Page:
I put it to you that you are much more of a skeptic than you give yourself credit for, because you don’t accept those beliefs and probably would (and I don’t mean to put words in your mouth here) say that just because a belief system has these elements does not mean its core precepts are true. You don’t believe, for example, in Zeus, Bastet, Marduk, Vishnu, Lord Xenu, or any of the thousands of other deities that have been invented to fulfill certain roles in the human psyche (or in some cases to gain something from their followers like, oh, I don’t know, tax-free income and consolidated political power) and for good reason. I simply take it one further step.
I as well have had to struggle with the pronouns, mostly out of respect for the beliefs of the reader(s) have I bothered as I usually do not worry about such things.
I guess that would have been a good conclusion but my brain keeps firing so I must continue.
You say you know the ‘character’ of God.  We as human beings have an ability to ‘know the character’ of constructed personae- though Han Solo is not real I have a very ‘real’ concept in my head of what his character is like- independent, freedom-loving, wisecracking, cocky, a good shot with a DL-44. A guy who claims to act only in his own self interest but with a strong sense of good and evil that gets him into a lot of trouble. Basically he’s a Chaotic Good character trying to live a Chaotic Neutral life, to put it into D&D terms (which I find is really a helpful paradigm for explaining things sometimes!).
He could have let Chewbacca get put into Imperial Prison and most likely sent to the Spice Mines for a long life sentence of hard labor (Wookies live like 400 years barring things like violent death and spice mining) but he gave up his career as an Imperial officer to save him. (Side note: I once used a video-game style ‘cut scene’ of the incident as a ‘reward’ for my Star Wars players after a long session. They loved it- that’s the kind of thing you can’t account for with an XP or monetary value. But I digress- often and at length.)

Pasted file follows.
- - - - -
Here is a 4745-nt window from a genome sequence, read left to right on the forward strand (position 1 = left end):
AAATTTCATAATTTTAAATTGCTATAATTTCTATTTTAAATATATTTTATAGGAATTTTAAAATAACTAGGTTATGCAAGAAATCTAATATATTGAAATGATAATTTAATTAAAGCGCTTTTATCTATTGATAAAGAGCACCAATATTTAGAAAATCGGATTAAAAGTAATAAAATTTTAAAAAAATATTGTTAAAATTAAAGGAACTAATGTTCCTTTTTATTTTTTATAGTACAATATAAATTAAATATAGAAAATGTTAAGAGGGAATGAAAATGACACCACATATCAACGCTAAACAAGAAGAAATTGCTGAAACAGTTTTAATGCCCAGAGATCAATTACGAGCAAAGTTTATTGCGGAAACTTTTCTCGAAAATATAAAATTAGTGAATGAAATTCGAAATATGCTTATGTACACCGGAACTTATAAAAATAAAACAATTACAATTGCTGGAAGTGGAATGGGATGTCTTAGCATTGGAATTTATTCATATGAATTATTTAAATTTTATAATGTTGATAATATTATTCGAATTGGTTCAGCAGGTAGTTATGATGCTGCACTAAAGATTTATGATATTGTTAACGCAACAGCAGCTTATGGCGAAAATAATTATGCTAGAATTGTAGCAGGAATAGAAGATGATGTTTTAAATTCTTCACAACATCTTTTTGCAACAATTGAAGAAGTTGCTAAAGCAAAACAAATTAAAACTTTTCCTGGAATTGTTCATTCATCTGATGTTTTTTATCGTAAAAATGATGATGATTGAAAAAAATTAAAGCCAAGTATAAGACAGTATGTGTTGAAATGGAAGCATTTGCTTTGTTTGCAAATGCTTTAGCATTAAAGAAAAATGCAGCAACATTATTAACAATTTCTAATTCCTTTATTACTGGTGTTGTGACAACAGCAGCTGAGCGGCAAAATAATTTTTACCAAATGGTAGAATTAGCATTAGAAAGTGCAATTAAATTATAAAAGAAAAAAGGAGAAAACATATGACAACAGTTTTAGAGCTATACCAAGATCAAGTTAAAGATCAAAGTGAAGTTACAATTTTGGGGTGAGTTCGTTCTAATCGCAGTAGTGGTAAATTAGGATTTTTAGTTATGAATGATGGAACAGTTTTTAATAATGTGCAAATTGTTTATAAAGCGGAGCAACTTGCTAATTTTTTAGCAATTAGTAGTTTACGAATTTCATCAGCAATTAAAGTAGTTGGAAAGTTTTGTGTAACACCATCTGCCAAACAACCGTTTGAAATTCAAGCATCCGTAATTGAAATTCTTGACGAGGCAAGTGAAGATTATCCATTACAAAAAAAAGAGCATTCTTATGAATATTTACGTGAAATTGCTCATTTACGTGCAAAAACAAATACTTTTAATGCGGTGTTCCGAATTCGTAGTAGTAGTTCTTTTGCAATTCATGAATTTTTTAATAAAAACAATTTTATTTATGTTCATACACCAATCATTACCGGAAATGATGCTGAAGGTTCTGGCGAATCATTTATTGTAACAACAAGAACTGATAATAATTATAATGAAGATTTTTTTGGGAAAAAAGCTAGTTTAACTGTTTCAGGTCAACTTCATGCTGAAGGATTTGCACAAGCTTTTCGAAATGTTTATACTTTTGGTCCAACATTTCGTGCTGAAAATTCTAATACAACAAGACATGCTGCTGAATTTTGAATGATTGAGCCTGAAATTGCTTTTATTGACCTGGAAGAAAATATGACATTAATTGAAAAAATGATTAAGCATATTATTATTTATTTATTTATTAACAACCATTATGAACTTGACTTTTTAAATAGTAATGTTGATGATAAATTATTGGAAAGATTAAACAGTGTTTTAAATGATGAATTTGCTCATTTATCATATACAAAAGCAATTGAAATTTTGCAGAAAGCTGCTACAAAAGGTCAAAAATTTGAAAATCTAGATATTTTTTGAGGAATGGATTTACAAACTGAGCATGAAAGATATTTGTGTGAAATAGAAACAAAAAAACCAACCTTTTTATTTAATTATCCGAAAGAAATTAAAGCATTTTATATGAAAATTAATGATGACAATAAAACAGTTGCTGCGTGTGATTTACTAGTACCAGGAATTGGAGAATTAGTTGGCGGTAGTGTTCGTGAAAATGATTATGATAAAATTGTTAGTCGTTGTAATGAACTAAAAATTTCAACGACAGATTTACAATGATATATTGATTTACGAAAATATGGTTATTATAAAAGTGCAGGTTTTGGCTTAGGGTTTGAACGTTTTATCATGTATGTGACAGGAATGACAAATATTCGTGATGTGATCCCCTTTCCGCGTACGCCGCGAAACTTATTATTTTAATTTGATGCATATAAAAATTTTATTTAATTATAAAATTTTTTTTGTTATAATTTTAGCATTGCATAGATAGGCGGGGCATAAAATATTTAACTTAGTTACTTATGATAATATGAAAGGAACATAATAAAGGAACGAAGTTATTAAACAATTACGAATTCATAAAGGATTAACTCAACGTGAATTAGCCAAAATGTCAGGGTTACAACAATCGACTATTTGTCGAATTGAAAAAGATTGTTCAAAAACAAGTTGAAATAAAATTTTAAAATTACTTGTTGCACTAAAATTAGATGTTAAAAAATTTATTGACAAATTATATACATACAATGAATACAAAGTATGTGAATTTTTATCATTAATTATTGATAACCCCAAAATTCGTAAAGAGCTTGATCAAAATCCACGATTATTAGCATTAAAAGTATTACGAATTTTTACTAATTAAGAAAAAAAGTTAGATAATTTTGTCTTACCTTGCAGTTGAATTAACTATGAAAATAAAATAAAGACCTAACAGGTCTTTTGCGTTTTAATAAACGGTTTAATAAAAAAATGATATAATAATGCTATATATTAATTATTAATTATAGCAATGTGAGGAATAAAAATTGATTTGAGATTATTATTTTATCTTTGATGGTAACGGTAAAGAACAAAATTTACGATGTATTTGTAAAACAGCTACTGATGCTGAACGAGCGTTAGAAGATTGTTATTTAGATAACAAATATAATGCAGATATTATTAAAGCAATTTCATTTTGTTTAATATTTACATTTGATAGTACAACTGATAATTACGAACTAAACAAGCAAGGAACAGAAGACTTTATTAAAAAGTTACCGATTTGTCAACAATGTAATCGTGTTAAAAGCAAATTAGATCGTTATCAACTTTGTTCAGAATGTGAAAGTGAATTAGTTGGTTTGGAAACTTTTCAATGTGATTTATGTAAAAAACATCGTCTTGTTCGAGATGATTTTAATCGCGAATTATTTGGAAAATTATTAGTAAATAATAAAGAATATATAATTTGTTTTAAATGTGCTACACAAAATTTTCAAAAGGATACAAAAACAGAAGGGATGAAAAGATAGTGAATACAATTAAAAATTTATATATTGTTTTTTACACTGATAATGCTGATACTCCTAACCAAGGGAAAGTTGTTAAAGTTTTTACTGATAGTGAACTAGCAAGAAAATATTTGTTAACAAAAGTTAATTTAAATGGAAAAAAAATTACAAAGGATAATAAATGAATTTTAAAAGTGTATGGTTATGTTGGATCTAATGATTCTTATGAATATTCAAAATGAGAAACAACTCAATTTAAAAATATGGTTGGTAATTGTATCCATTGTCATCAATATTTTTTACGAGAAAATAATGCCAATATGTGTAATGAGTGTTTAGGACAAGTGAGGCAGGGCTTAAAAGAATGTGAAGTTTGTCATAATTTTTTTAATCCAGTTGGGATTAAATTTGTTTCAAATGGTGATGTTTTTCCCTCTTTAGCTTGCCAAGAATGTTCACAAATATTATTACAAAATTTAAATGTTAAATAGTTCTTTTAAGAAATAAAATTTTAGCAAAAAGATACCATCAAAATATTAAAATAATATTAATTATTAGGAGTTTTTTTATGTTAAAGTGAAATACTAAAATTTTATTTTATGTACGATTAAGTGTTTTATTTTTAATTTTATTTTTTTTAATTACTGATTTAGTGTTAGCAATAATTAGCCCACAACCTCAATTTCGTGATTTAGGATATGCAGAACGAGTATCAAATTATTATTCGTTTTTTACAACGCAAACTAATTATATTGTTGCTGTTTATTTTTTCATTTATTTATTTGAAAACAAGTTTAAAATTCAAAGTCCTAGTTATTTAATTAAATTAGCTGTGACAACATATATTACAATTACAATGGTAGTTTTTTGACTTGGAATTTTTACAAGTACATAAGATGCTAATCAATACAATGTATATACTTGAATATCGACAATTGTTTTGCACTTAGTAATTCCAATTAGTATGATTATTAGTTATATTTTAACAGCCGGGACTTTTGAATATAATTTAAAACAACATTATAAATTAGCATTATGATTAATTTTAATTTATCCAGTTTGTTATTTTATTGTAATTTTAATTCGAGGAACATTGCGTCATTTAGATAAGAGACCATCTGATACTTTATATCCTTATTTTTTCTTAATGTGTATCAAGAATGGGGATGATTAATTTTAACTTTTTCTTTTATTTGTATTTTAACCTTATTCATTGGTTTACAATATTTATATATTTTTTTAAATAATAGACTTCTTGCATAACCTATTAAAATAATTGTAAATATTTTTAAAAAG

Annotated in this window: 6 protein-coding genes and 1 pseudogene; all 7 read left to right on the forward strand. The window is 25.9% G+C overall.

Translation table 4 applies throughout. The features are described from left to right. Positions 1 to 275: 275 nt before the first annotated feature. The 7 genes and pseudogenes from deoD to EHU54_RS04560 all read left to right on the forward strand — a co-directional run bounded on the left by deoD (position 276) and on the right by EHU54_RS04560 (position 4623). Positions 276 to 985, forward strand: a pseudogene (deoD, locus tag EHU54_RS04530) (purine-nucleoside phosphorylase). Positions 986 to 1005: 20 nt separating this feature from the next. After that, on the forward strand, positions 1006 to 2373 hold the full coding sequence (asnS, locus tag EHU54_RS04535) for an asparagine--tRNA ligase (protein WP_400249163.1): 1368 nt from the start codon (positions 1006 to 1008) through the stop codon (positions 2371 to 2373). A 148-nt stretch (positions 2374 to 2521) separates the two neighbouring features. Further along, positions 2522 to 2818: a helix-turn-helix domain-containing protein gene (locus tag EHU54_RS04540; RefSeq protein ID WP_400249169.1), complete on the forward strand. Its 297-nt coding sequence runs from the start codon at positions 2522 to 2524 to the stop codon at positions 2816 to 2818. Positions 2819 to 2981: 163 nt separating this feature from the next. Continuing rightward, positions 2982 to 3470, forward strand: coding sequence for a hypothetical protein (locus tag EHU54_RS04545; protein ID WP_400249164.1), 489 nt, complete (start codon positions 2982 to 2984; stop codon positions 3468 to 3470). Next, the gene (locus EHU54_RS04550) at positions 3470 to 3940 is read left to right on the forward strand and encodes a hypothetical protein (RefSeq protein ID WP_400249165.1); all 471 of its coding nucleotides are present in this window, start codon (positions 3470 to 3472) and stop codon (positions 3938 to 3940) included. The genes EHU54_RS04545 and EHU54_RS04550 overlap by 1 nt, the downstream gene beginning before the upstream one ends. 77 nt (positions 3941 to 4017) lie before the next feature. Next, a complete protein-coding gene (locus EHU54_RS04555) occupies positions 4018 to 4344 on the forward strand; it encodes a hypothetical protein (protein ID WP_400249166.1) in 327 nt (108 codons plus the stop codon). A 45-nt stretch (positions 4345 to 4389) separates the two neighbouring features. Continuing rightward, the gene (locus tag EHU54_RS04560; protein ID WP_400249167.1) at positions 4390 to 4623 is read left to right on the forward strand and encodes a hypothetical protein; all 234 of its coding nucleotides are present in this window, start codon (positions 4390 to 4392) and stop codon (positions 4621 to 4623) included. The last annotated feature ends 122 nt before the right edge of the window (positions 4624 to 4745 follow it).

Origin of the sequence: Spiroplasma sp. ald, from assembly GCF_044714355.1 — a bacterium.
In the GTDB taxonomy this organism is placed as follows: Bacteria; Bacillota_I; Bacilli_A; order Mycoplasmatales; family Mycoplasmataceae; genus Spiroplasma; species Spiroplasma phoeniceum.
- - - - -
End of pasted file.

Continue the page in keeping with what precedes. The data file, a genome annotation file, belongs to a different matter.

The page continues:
We can imagine what Tom Bombadil would be like to hang out with (what an awesome guy!) and what sort of personality Prince Caspian had. But they are still all constructs of the imagination- simply knowing their character does not make them ‘real’  beyond the mental sphere, right? (Another side note: I’ve heard someone try to argue that Mario was ‘real.’ Yepper.)
I don’t expect you to answer me point-for-point. If I REALLY want something answered, I will make it a point to ask. Otherwise feel free but not obligated!
Here’s a poser that I really would like answered though: In your opinion, does someone born without a brain have a soul?
I’m off to make dinner for my better half (the left side… kidding!). I appreciate the time you take to have this discussion, and hope that you know that no offense is meant. I know a lot of people have very emotional reasons for their beliefs (I just watched a Deadliest Catch where a captain plucked a hair from his head, held it under his left nostril, and breathed in and out while wishing for better fishing, all because he felt bad he wasn’t making money for his crew and family!) and a lot of people get very emotional when those beliefs are questioned. It’s hard to distance yourself emotionally from an issue so close to the heart and talk about the logic that goes into it. It’s something that I had to do once or twice. 😉
Hoping that your ticks are all experiencing malnourishment or a death-related loss of life,
Curt